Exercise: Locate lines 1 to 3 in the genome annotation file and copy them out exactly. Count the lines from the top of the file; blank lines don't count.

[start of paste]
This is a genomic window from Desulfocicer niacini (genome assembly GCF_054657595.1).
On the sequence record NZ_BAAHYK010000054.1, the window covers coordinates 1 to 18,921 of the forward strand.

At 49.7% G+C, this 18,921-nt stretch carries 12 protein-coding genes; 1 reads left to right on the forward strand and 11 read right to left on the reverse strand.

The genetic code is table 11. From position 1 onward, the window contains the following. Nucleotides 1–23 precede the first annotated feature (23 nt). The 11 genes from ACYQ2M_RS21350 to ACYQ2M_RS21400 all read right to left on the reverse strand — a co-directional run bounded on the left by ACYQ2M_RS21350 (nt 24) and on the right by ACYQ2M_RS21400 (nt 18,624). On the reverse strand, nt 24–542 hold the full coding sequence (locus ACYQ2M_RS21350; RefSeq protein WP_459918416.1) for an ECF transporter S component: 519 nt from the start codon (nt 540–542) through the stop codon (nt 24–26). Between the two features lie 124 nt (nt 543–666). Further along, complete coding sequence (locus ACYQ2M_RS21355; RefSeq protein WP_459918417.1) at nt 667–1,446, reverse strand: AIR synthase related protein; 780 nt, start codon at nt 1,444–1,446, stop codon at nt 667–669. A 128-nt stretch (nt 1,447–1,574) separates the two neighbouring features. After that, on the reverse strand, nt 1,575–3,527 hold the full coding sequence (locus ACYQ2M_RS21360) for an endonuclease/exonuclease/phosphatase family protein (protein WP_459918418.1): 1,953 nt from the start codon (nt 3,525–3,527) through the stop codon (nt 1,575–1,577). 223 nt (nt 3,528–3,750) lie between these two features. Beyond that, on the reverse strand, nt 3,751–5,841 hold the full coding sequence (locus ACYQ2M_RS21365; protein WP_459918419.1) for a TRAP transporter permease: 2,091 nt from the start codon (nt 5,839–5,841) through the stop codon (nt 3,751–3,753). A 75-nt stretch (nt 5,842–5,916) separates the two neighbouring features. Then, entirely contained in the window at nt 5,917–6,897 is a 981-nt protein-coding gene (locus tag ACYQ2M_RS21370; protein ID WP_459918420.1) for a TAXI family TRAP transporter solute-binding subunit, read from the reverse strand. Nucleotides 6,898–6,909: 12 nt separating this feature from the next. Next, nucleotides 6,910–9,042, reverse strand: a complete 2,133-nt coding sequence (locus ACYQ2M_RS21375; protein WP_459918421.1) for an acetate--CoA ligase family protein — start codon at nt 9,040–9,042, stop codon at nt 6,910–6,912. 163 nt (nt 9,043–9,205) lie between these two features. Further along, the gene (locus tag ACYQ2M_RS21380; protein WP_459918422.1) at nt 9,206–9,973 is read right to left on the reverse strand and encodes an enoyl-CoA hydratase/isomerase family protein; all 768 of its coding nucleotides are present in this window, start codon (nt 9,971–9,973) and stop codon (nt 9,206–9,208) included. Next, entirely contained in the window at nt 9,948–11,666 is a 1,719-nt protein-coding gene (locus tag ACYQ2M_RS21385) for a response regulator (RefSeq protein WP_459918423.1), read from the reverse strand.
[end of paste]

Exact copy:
This is a genomic window from Desulfocicer niacini (genome assembly GCF_054657595.1).
On the sequence record NZ_BAAHYK010000054.1, the window covers coordinates 1 to 18,921 of the forward strand.

At 49.7% G+C, this 18,921-nt stretch carries 12 protein-coding genes; 1 reads left to right on the forward strand and 11 read right to left on the reverse strand.